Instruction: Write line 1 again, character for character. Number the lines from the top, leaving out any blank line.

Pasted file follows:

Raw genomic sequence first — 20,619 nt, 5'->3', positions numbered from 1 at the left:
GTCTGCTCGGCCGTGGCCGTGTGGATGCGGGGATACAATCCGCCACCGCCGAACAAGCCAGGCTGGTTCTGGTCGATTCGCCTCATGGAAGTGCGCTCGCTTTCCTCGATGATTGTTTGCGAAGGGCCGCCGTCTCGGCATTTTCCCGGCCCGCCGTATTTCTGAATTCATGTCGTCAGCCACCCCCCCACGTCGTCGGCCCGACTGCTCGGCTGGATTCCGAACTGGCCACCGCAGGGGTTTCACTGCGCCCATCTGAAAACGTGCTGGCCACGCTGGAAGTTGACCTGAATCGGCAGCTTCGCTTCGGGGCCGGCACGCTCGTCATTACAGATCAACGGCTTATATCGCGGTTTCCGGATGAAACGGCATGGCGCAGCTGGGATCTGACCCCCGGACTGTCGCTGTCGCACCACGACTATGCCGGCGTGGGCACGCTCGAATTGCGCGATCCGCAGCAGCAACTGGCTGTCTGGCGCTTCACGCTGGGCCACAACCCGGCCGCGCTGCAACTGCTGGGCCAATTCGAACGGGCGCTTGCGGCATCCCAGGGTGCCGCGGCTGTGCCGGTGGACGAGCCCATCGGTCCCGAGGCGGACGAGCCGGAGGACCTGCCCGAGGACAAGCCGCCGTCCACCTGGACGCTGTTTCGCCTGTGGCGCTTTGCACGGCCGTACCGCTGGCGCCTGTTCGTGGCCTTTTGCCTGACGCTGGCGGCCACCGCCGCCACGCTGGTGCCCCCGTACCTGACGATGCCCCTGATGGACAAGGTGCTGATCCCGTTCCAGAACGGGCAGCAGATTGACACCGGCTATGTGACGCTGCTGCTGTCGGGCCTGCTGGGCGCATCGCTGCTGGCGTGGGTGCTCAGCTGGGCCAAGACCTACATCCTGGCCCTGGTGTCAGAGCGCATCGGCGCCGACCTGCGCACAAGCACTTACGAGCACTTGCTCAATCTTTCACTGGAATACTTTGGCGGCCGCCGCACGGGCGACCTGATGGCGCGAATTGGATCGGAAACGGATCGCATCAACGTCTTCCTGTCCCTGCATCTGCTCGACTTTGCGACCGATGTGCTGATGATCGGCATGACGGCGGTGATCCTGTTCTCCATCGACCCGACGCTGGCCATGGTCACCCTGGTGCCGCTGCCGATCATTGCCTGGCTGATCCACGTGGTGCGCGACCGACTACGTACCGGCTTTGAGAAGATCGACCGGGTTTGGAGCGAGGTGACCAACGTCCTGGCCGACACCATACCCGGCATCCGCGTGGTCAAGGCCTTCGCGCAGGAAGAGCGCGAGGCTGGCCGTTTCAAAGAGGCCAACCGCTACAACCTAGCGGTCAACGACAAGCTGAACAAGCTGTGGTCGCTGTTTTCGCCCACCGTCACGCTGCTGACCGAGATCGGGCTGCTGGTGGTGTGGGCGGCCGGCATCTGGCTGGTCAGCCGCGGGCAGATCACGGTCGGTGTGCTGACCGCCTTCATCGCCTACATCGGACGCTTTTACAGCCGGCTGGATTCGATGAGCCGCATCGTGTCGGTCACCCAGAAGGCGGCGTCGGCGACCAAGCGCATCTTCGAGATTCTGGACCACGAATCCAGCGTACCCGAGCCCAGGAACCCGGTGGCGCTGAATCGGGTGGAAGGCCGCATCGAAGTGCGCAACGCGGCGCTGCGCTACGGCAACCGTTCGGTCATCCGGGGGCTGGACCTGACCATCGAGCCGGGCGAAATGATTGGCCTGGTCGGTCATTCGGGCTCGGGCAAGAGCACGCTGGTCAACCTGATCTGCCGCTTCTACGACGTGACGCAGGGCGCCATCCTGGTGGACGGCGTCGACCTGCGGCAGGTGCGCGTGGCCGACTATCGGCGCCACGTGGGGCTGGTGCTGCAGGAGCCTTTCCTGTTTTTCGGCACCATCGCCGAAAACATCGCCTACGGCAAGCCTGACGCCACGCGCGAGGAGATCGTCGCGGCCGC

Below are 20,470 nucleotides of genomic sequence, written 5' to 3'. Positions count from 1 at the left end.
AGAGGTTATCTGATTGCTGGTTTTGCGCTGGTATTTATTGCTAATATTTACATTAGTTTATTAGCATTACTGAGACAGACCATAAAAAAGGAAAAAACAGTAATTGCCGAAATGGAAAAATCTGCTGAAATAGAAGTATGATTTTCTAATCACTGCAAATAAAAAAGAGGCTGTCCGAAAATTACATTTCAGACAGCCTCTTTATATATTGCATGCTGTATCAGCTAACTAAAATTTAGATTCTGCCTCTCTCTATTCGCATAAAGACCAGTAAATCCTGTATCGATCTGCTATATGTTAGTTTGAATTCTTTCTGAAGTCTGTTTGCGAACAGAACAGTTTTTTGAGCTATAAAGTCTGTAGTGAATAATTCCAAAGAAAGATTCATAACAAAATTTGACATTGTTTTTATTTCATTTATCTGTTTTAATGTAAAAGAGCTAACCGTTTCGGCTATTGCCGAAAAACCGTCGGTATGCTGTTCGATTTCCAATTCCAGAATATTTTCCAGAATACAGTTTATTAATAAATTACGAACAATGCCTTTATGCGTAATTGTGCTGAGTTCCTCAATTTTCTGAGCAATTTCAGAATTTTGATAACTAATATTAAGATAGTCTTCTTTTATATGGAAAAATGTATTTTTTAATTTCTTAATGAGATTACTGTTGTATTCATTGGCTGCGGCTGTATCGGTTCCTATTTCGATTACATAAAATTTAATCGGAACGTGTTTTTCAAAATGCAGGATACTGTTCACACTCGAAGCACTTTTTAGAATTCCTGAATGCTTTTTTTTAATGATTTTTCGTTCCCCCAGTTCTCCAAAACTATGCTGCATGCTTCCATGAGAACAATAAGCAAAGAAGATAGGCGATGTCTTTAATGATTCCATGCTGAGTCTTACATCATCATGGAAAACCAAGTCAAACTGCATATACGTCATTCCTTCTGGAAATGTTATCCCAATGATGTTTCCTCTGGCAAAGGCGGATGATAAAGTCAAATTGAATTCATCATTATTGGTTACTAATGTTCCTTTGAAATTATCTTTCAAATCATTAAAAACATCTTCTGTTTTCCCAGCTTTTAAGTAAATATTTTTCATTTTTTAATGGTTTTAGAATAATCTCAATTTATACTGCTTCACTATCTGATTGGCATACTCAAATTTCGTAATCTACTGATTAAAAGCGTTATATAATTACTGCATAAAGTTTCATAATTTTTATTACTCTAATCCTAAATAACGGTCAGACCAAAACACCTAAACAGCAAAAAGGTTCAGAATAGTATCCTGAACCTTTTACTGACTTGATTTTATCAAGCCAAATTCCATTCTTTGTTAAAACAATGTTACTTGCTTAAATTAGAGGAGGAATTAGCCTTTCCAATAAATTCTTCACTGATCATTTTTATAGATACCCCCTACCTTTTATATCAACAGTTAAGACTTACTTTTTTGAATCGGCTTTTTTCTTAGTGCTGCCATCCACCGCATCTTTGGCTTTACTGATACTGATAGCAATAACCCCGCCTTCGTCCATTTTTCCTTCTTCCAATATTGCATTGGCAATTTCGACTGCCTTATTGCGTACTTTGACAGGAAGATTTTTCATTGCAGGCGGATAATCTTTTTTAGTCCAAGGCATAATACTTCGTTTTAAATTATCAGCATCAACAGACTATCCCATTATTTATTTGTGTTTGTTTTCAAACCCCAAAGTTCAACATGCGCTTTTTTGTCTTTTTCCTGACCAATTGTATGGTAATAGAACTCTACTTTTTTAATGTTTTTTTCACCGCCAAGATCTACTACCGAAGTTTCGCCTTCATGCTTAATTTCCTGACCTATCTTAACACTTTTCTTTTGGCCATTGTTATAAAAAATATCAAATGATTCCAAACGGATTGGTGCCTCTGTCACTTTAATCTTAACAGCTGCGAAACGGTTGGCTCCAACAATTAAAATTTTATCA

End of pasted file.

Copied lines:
Raw genomic sequence first — 20,619 nt, 5'->3', positions numbered from 1 at the left: